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Thank you for your interest in the 6th annual Tommy Douglas Institute.
A progressive space of dialogue for educational communities and wider communities to explore, discuss and advance ideas of critical pedagogy and educating for change in the 21st century.
Community – Education – Change
Indigenous Ways of Knowing
The 6th annual Tommy Douglas Institute at George Brown College is pleased to announce Senator Murray Sinclair as its keynote speaker on In June 2015, the Truth and Reconciliation Commission of Canada, led by Senator Sinclair, set out 94 Calls to Action to "redress the legacy of residential schools and advance the process of Canadian reconciliation". Challenging government to move from recommendation to action, from conciliation to reconciliation and from apology to policy, the calls of the TRC are historic for a number of reasons. They are about honouring agreements with Indigenous Peoples nation-to-nation and committing to those agreements nation-to-world. They are about addressing the desperate imbalance of populations overrepresented in child welfare and prison systems, but less present in higher education and positions of governance and decision-making. They are about rejecting the silencing of Indigenous histories and cultures, repairing the gaps between mainstream knowledge and Indigenous ways of knowing, and providing the resources, respect and collaboration needed to do so.Community, Education, Change – KIHKINOOHAMAAKEWIN: Indigenous Ways of Knowing.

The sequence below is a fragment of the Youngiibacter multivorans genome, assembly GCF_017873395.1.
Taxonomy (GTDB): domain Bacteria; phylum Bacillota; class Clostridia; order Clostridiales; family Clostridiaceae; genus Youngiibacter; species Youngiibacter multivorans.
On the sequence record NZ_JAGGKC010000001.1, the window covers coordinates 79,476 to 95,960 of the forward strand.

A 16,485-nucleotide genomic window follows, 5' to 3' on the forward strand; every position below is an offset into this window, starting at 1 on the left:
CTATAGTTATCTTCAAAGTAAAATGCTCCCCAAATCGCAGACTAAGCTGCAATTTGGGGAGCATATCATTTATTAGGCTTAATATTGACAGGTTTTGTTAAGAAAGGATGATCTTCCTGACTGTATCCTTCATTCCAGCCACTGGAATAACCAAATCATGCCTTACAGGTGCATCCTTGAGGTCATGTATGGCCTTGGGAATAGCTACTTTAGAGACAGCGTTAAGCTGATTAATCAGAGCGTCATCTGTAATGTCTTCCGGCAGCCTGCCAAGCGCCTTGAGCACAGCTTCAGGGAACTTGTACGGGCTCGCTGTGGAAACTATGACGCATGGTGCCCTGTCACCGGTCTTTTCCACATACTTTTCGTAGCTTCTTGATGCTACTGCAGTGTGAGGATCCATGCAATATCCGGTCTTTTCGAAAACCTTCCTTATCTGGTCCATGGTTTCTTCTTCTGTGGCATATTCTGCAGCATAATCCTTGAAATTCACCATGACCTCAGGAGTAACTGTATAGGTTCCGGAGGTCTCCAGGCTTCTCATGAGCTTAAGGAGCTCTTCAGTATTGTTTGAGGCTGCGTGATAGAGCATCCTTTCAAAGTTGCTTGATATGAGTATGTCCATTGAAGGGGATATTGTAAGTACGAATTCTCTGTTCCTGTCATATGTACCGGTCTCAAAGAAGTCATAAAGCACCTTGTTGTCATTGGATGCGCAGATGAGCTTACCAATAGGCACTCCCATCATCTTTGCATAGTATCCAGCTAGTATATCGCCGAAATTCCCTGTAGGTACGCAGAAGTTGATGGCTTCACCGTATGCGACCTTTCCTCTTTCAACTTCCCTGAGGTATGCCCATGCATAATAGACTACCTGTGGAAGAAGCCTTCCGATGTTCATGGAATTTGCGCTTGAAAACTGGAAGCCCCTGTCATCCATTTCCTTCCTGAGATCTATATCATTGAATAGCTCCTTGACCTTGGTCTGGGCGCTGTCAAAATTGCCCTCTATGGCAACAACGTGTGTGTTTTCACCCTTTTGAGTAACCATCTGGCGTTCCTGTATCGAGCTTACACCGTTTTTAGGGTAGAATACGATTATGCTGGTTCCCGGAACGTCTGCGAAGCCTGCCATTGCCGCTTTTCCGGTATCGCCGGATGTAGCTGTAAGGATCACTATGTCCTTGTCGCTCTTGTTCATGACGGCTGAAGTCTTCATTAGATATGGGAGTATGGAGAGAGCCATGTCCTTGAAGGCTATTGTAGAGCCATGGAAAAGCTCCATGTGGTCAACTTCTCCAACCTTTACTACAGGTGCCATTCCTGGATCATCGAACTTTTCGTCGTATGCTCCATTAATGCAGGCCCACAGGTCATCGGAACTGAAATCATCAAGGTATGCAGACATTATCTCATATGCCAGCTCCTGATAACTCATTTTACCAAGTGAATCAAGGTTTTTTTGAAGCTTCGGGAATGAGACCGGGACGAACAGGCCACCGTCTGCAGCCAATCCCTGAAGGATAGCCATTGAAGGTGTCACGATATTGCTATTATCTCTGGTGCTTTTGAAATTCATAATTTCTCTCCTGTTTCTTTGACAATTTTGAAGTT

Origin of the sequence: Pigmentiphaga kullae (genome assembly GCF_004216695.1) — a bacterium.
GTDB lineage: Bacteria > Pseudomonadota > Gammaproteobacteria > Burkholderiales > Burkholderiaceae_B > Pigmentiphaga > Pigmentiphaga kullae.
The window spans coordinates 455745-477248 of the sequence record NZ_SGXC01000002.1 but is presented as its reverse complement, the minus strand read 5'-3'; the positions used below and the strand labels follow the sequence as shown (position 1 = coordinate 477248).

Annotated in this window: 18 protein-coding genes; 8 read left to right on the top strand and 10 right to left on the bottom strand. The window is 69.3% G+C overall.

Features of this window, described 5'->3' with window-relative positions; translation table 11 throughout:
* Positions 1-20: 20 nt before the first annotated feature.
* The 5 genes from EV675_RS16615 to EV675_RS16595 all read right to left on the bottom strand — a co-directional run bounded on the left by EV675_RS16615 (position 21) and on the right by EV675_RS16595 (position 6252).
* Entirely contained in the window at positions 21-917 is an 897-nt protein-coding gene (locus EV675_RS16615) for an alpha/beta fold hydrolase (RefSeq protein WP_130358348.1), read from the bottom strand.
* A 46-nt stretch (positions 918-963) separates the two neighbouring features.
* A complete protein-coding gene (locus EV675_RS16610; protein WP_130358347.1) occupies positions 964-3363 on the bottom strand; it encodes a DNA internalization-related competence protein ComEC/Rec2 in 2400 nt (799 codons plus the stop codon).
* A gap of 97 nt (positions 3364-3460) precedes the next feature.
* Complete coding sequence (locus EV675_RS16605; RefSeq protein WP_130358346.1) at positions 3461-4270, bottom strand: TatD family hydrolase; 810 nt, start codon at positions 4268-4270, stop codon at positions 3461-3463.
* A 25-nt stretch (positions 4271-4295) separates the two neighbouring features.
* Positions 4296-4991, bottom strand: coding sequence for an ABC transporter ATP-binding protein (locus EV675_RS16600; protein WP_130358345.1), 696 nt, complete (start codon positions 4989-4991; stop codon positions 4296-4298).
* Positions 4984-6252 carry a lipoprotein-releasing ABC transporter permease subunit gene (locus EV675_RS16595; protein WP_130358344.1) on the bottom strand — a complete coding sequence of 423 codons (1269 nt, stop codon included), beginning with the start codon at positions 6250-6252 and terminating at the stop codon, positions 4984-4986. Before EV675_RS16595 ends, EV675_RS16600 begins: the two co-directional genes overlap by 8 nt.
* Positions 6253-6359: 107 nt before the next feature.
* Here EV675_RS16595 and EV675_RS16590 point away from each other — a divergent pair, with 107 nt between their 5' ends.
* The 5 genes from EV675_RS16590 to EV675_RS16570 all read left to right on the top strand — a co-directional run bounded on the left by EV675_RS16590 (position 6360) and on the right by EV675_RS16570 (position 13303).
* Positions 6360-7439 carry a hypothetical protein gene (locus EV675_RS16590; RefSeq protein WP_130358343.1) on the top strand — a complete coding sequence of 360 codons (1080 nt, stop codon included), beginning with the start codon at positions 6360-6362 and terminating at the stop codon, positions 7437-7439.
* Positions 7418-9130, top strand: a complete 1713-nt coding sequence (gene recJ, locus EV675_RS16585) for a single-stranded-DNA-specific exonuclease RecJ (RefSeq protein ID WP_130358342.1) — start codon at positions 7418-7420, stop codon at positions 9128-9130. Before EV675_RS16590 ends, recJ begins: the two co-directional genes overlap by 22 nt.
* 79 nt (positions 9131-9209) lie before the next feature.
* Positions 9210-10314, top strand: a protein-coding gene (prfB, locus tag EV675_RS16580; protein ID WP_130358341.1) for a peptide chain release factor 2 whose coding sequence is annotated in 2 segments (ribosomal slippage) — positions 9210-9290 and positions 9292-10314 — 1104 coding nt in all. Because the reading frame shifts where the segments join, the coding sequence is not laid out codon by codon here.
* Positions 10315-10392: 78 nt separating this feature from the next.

For those of us working in mainstream education, social and community services, redress means facing up to hard truths about the institutions in which we teach, learn and work. Reconciliation means...
- rethinking the norms and ideas at the core of our practice and pedagogy;
- moving away from stop-gap measures of token diversity and inclusion; and
- creating deeply inclusive educational and community spaces that honour and integrate the knowledge, contributions and potential of Indigenous Peoples... for the benefit of all peoples.
In these times of growing inequality, rising fascism, increasing militarism and irreversible climate change, isn’t it time to reconcile ourselves to an Indigenous worldview which holds that there is life in everything and connection between all things?
Would this not foster an ethics of solidarity and shared purpose needed to rebuild our relationships to our communities, to our planet and to each other?
Through a day of compelling presentations, interactive exhibits, performances and talking circles; the 6th annual Tommy Douglas Institute invites educational communities, wider communities and the public to join us in exploring education, community
and change through Indigenous ways of knowing.